Teachers do some of the most important work in society. They do it with little fanfare--often incredibly well and in the face of immense challenge. And though they get "told" a lot--what to do and how to do it--they rarely get studied.
If you want to understand the solutions to teaching's challenges, then you should study top teachers for insight. Find the outliers who do the work best and let them do the telling. That's what I try to do--in slightly different ways--with each of my books: watch great teachers and write it down. I don't feel the need to pretend that i invented the ideas I describe. I just try to describe what talented people do in concrete detail so others can use that to do their best work too.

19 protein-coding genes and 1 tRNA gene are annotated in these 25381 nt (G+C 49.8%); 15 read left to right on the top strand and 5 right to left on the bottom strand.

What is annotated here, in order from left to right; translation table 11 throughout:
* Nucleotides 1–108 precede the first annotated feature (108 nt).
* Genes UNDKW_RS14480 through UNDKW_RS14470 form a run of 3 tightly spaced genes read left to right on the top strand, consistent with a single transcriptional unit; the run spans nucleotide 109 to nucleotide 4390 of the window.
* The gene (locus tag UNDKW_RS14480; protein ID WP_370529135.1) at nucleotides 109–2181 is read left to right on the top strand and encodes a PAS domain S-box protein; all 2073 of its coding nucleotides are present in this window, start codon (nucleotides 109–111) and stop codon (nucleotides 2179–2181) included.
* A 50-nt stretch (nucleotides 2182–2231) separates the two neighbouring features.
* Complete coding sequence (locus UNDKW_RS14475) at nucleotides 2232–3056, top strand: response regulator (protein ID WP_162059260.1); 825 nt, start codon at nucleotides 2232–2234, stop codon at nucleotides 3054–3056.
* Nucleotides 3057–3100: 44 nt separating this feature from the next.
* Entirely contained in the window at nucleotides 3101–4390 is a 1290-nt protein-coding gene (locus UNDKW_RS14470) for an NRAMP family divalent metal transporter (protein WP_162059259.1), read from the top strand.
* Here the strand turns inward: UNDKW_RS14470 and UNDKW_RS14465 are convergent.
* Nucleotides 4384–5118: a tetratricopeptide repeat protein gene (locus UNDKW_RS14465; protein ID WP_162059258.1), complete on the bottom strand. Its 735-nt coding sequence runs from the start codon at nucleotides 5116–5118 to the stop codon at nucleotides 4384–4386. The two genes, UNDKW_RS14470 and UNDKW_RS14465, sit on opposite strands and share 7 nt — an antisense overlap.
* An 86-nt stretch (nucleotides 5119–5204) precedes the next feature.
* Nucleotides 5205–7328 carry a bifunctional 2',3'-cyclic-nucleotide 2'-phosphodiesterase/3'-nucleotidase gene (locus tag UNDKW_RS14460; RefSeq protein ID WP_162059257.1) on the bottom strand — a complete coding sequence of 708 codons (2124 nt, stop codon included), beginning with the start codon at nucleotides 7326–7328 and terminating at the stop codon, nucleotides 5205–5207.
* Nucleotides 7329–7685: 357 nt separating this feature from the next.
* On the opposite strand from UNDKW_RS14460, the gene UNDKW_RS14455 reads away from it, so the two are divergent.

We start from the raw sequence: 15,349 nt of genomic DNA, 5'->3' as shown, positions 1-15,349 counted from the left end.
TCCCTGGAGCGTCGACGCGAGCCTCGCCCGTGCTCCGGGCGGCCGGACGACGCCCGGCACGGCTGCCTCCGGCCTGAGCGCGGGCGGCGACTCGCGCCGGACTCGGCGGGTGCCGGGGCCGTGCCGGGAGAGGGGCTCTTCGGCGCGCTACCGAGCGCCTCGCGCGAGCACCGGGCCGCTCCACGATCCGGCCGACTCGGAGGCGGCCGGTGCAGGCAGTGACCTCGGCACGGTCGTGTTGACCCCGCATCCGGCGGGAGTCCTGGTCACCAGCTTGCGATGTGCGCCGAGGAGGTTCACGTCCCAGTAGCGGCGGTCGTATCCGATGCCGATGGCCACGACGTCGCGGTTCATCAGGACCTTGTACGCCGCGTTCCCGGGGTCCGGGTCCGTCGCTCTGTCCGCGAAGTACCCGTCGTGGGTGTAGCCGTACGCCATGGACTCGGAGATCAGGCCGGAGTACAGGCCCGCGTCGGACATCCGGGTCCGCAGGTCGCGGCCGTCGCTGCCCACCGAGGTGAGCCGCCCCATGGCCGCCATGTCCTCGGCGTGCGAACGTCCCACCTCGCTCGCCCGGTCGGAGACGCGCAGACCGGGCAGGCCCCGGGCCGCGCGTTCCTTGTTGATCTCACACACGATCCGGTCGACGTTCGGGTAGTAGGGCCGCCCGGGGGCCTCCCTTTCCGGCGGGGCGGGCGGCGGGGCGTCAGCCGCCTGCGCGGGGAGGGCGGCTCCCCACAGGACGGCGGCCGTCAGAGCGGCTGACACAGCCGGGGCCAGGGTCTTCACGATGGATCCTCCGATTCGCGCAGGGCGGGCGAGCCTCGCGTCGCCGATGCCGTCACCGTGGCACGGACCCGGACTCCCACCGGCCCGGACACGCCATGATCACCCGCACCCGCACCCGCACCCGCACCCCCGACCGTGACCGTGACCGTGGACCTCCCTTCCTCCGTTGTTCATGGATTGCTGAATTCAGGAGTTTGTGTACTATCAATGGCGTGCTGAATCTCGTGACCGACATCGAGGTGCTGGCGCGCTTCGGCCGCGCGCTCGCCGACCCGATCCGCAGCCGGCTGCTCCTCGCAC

Teach Like a Champion--which is now completely revised in a much improved version called Teach Like Champion 2.0 that I recommend over the original version--is my most popular book. It's got twelve chapters about every facet of teaching.
Practice Perfect, written with my amazing colleagues Erica Woolway and Katie Yezzi, is a meditation on preparing and developing teachers--and others--through practice. Teaching is a performance profession. You do it live. And that observation is what got us started writing a book.
My newest book is Reading Reconsidered--a look at the toughest and most critical part of teaching: literacy. It's written with Erica Woolway and Colleen Driggs and can I say, it's sure nice to write a book and know you're the weakest member of the team?
I should note that I see all of my books as being about tools, not systems. Teaching is a problem solving endeavor. You use tools, adapt them to the setting and context of your classroom and your personal style. You like some and not others. I believe most of all in the problem solving skills of teachers and offer them tools for that, knowing they will find the best way to apply,adapt, even ignore some of the ideas in my books.